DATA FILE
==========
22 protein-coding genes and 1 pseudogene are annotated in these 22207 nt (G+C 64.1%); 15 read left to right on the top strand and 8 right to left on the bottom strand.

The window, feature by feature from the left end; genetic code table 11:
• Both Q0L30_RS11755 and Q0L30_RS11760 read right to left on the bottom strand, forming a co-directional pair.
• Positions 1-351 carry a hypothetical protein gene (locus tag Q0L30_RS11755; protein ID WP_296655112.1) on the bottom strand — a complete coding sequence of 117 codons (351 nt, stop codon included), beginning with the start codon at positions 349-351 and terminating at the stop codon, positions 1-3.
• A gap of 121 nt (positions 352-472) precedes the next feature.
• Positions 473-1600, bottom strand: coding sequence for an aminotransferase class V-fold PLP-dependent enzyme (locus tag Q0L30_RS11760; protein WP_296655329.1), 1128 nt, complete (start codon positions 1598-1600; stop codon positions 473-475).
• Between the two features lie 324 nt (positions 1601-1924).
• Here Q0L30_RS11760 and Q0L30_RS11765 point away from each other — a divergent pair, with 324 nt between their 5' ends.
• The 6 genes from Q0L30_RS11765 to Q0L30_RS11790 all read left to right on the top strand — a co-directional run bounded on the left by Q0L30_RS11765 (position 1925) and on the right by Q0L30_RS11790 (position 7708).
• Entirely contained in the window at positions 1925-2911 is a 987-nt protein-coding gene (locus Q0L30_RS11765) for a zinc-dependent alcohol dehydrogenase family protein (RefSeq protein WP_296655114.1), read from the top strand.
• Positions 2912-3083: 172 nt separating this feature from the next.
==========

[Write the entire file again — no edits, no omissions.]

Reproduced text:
22 protein-coding genes and 1 pseudogene are annotated in these 22207 nt (G+C 64.1%); 15 read left to right on the top strand and 8 right to left on the bottom strand.

The window, feature by feature from the left end; genetic code table 11:
• Both Q0L30_RS11755 and Q0L30_RS11760 read right to left on the bottom strand, forming a co-directional pair.
• Positions 1-351 carry a hypothetical protein gene (locus tag Q0L30_RS11755; protein ID WP_296655112.1) on the bottom strand — a complete coding sequence of 117 codons (351 nt, stop codon included), beginning with the start codon at positions 349-351 and terminating at the stop codon, positions 1-3.
• A gap of 121 nt (positions 352-472) precedes the next feature.
• Positions 473-1600, bottom strand: coding sequence for an aminotransferase class V-fold PLP-dependent enzyme (locus tag Q0L30_RS11760; protein WP_296655329.1), 1128 nt, complete (start codon positions 1598-1600; stop codon positions 473-475).
• Between the two features lie 324 nt (positions 1601-1924).
• Here Q0L30_RS11760 and Q0L30_RS11765 point away from each other — a divergent pair, with 324 nt between their 5' ends.
• The 6 genes from Q0L30_RS11765 to Q0L30_RS11790 all read left to right on the top strand — a co-directional run bounded on the left by Q0L30_RS11765 (position 1925) and on the right by Q0L30_RS11790 (position 7708).
• Entirely contained in the window at positions 1925-2911 is a 987-nt protein-coding gene (locus Q0L30_RS11765) for a zinc-dependent alcohol dehydrogenase family protein (RefSeq protein WP_296655114.1), read from the top strand.
• Positions 2912-3083: 172 nt separating this feature from the next.